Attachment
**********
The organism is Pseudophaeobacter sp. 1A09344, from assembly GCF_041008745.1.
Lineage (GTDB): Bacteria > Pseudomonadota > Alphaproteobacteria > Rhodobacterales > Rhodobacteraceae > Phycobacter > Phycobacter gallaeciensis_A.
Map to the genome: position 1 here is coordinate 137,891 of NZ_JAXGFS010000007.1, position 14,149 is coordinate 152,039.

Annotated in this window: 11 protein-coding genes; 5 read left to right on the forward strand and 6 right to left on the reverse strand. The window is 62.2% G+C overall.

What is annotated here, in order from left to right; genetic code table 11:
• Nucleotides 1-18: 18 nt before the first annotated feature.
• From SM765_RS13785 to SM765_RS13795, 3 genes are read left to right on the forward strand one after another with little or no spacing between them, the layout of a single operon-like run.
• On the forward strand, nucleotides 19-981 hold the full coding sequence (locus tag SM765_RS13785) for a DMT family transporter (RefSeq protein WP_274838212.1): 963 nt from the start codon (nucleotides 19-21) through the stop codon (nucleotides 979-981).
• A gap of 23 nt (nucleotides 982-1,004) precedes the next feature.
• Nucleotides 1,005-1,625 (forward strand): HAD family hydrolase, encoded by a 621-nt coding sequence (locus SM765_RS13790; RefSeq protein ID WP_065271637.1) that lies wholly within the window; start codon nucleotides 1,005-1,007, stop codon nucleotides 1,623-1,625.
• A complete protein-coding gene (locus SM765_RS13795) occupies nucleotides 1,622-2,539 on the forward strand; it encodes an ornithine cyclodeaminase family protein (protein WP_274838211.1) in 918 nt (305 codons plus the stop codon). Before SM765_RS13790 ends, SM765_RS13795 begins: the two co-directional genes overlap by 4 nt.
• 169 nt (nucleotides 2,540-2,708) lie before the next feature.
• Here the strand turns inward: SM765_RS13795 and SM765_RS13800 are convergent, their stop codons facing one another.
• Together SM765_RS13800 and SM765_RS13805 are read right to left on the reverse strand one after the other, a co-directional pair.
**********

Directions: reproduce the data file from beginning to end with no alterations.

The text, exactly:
The organism is Pseudophaeobacter sp. 1A09344, from assembly GCF_041008745.1.
Lineage (GTDB): Bacteria > Pseudomonadota > Alphaproteobacteria > Rhodobacterales > Rhodobacteraceae > Phycobacter > Phycobacter gallaeciensis_A.
Map to the genome: position 1 here is coordinate 137,891 of NZ_JAXGFS010000007.1, position 14,149 is coordinate 152,039.

Annotated in this window: 11 protein-coding genes; 5 read left to right on the forward strand and 6 right to left on the reverse strand. The window is 62.2% G+C overall.

What is annotated here, in order from left to right; genetic code table 11:
• Nucleotides 1-18: 18 nt before the first annotated feature.
• From SM765_RS13785 to SM765_RS13795, 3 genes are read left to right on the forward strand one after another with little or no spacing between them, the layout of a single operon-like run.
• On the forward strand, nucleotides 19-981 hold the full coding sequence (locus tag SM765_RS13785) for a DMT family transporter (RefSeq protein WP_274838212.1): 963 nt from the start codon (nucleotides 19-21) through the stop codon (nucleotides 979-981).
• A gap of 23 nt (nucleotides 982-1,004) precedes the next feature.
• Nucleotides 1,005-1,625 (forward strand): HAD family hydrolase, encoded by a 621-nt coding sequence (locus SM765_RS13790; RefSeq protein ID WP_065271637.1) that lies wholly within the window; start codon nucleotides 1,005-1,007, stop codon nucleotides 1,623-1,625.
• A complete protein-coding gene (locus SM765_RS13795) occupies nucleotides 1,622-2,539 on the forward strand; it encodes an ornithine cyclodeaminase family protein (protein WP_274838211.1) in 918 nt (305 codons plus the stop codon). Before SM765_RS13790 ends, SM765_RS13795 begins: the two co-directional genes overlap by 4 nt.
• 169 nt (nucleotides 2,540-2,708) lie before the next feature.
• Here the strand turns inward: SM765_RS13795 and SM765_RS13800 are convergent, their stop codons facing one another.
• Together SM765_RS13800 and SM765_RS13805 are read right to left on the reverse strand one after the other, a co-directional pair.